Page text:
Lithuania-based OEM Freor has partnered with Nihon Netsugen Systems, an OEM based in Japan, to exhibit there for the first time at next month's Supermarket Tradeshow.
Freor exhibiting at Euroshop 2017 in Düsseldorf, Germany
Freor, a Lithuania-based manufacturer of commercial refrigeration equipment for the food retail sector, will be exhibiting its hydrocarbon water-loop technology in Japan for the first time, at next month's Supermarket Tradeshow 2019 (SMTS 2019), to be held in Tokyo on 13-15 February.
The company, which supplies top retailers and supermarket chains throughout Western Europe and the Nordic regions, has seen strong sales growth for its R290 (propane) systems and believes there is big potential for them to thrive in the Japanese market. (For more on Freor's activities in Europe, see 'In Migros's DNA', autumn 2018 edition, Accelerate Europe; published by shecco, publisher of this website.)
"Freor's sales of propane-based equipment almost doubled in 2018 compared to 2016," said Freor Marketing Manager Jūratė Mizarė.
Mizarė said that while, "CO2 is the dominant green commercial refrigeration technology in Japan," Freor was aiming to introduce hydrocarbon water-loop systems as an important alternative green technology, especially for smaller format stores in the country.
"We believe propane-based water-loop technology is the best commercial refrigeration choice for convenience stores, discounters and smaller supermarkets," said Mizarė.
“Freor sales of propane-based equipment almost doubled in 2018 compared to 2016."
– Jūratė Mizarė, marketing manager, Freor
Partnering with local companies
The company has partnered with a local Japanese OEM, Nihon Netsugen Systems (NNS). The two firms will jointly exhibit at SMTS 2019.
"In co-operation with our partner in the region, the respected Nihon Netsugen Systems company, our aim is to introduce the Freor brand to the Japanese market," said Mizarė.
The company will be exhibiting its plug-in, propane-based refrigerated display showcases, multi-decks, and upright freezers from its 'Green Wave R290' line. In addition, the company will present its 'Hydroloop Refrigeration System', which uses "propane-based refrigerators in tandem with a glycol loop" to reject the heat outside of the store.
“We believe propane-based water-loop technology is the best commercial refrigeration choice for convenience stores, discounters and smaller supermarkets."
– Jūratė Mizarė, marketing manager, Freor
The introduction of the technology signals yet another important step towards increasing the number of natural refrigerant-based offerings for end users in the commercial and industrial sectors that want to move away from HFCs in Japan.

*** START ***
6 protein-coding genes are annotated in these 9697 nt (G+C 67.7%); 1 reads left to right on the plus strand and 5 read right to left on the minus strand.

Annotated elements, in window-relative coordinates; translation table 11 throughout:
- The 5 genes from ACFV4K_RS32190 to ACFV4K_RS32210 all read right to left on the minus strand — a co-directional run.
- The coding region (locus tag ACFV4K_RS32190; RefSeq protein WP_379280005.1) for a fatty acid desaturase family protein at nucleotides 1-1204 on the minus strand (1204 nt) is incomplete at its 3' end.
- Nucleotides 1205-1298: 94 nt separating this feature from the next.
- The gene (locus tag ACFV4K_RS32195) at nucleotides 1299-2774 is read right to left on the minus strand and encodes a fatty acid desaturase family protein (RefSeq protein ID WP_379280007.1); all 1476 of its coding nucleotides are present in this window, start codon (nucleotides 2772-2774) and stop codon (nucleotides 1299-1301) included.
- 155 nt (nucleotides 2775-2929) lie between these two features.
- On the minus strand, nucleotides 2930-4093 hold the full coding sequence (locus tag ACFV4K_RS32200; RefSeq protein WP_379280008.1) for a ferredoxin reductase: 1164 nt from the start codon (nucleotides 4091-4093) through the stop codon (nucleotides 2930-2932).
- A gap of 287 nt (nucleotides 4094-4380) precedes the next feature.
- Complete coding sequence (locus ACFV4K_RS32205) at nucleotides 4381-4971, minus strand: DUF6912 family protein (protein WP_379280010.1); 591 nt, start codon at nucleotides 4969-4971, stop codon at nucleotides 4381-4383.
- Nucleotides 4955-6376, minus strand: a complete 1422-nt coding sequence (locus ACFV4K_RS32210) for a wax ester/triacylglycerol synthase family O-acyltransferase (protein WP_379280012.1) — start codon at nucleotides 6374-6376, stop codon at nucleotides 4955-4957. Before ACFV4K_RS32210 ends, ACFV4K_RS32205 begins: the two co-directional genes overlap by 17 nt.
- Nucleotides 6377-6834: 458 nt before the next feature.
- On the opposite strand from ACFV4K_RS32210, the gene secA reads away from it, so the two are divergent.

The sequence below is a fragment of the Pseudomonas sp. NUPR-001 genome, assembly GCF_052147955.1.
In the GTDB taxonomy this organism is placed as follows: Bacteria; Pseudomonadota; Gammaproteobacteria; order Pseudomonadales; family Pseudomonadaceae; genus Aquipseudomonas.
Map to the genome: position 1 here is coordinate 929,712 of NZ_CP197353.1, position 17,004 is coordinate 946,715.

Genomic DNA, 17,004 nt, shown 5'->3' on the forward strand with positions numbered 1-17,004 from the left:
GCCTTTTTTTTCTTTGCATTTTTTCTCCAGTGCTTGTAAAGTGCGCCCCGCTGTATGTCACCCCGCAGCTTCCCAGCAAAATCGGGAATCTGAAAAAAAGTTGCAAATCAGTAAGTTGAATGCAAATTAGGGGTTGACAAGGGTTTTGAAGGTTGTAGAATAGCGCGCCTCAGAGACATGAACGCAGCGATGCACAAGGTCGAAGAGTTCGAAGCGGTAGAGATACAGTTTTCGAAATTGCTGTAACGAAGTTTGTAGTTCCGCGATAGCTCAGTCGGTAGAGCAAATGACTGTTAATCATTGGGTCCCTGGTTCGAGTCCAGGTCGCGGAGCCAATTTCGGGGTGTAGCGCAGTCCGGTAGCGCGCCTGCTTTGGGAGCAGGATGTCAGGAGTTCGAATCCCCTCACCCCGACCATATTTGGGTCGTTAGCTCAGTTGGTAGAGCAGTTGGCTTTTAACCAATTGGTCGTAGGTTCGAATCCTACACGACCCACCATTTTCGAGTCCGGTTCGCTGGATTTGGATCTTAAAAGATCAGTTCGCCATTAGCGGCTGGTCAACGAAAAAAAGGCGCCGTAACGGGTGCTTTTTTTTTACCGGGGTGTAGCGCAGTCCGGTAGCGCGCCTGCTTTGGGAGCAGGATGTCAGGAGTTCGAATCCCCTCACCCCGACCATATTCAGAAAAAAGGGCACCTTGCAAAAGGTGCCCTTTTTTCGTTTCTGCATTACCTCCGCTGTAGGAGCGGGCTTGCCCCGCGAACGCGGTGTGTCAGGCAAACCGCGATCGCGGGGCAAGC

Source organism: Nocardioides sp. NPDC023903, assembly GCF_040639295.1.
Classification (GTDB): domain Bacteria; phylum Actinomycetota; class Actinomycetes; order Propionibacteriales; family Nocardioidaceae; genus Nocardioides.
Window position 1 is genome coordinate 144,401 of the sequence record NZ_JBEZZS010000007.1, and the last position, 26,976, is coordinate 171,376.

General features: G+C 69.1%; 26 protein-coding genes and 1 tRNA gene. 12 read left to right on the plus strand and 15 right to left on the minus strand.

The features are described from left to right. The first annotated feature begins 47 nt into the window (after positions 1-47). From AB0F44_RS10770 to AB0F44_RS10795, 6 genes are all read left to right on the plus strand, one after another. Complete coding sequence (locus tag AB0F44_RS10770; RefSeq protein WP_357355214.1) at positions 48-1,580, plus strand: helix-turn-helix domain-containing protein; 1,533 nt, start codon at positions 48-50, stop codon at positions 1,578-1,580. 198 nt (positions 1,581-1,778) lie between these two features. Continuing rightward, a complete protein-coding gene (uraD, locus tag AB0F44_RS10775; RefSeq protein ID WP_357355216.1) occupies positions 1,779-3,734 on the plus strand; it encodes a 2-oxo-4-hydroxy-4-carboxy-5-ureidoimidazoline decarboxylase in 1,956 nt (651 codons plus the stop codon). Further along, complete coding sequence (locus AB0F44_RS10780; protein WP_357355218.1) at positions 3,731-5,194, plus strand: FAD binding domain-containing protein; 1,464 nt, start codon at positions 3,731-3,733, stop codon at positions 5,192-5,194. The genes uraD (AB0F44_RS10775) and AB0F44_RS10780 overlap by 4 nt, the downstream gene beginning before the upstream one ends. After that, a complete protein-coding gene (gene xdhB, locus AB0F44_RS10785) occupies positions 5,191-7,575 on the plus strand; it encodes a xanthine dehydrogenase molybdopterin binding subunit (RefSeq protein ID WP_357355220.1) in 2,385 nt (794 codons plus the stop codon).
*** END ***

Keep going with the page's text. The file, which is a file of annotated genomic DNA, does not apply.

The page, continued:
Mizarė traces the the origins of the Freor/NNS partnership back in EuroShop 2017, held in Germany. "Both companies first met at the Euroshop 2017 exhibition, where Freor was presenting its environmentally-friendly refrigeration technologies for the supermarket sector," she said.
"After getting acquainted with the solutions Freor has developed, Katsuhiko Harada, the CEO of Nihon Netsugen Systems, then decided to introduce this technology to Japan."
NNS is a leading manufacturer of CO2 refrigeration systems for both industrial and commercial refrigeration. The company publicly debuted its CO2 Booster Super Green system last year at the FOOMA Japan 2018 exhibition.
Mizarė explained that while NNS provides CO2 systems that can be used in larger supermarkets and hypermarkets, Freor offers its "propane-based water-loop technology, which we believe is the best commercial refrigeration choice for convenience stores, discounters and smaller supermarkets".
Amid strong sales growth, Freor is confident in the technology and believes that now is the right time to offer its hydrocarbon-based solutions to the Japanese food retail market.
"We truly believe in the potential of this technology," said Mizarė.
"As a result of the Kigali Amendment, actions to gradually reduce the use of ozone-depleting HFCs have begun sector by sector in most countries, including Japan," said Mizarė.
"The retail sector is looking for alternative solutions. Two alternative refrigerants that are widely available and approved by the European market are hydrocarbons, mostly for smaller convenience stores, and CO2 for larger supermarkets and hypermarkets."